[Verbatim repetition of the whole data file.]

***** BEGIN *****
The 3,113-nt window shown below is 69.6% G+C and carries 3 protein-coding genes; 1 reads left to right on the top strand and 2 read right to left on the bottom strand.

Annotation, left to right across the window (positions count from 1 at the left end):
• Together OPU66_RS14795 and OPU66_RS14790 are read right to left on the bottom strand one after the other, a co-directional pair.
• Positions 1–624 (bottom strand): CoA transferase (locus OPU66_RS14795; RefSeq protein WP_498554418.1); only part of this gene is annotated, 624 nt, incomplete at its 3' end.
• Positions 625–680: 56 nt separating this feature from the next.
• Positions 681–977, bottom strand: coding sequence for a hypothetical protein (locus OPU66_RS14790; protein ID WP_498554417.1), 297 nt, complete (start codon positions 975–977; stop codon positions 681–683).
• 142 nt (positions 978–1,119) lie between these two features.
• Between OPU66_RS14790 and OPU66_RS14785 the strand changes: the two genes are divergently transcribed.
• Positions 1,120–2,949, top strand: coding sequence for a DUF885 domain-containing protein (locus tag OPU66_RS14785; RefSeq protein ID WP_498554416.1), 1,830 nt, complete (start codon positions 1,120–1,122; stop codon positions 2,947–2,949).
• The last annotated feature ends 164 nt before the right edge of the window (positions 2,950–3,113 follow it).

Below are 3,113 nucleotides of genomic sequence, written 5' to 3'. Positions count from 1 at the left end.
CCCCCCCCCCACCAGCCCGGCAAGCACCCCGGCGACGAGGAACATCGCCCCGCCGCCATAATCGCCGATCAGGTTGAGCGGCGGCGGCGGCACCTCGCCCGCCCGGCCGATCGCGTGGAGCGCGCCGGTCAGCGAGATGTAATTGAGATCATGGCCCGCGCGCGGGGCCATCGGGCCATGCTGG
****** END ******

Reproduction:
The 3,113-nt window shown below is 69.6% G+C and carries 3 protein-coding genes; 1 reads left to right on the top strand and 2 read right to left on the bottom strand.

Annotation, left to right across the window (positions count from 1 at the left end):
• Together OPU66_RS14795 and OPU66_RS14790 are read right to left on the bottom strand one after the other, a co-directional pair.
• Positions 1–624 (bottom strand): CoA transferase (locus OPU66_RS14795; RefSeq protein WP_498554418.1); only part of this gene is annotated, 624 nt, incomplete at its 3' end.
• Positions 625–680: 56 nt separating this feature from the next.
• Positions 681–977, bottom strand: coding sequence for a hypothetical protein (locus OPU66_RS14790; protein ID WP_498554417.1), 297 nt, complete (start codon positions 975–977; stop codon positions 681–683).
• 142 nt (positions 978–1,119) lie between these two features.
• Between OPU66_RS14790 and OPU66_RS14785 the strand changes: the two genes are divergently transcribed.
• Positions 1,120–2,949, top strand: coding sequence for a DUF885 domain-containing protein (locus tag OPU66_RS14785; RefSeq protein ID WP_498554416.1), 1,830 nt, complete (start codon positions 1,120–1,122; stop codon positions 2,947–2,949).
• The last annotated feature ends 164 nt before the right edge of the window (positions 2,950–3,113 follow it).

Below are 3,113 nucleotides of genomic sequence, written 5' to 3'. Positions count from 1 at the left end.
CCCCCCCCCCACCAGCCCGGCAAGCACCCCGGCGACGAGGAACATCGCCCCGCCGCCATAATCGCCGATCAGGTTGAGCGGCGGCGGCGGCACCTCGCCCGCCCGGCCGATCGCGTGGAGCGCGCCGGTCAGCGAGATGTAATTGAGATCATGGCCCGCGCGCGGGGCCATCGGGCCATGCTGG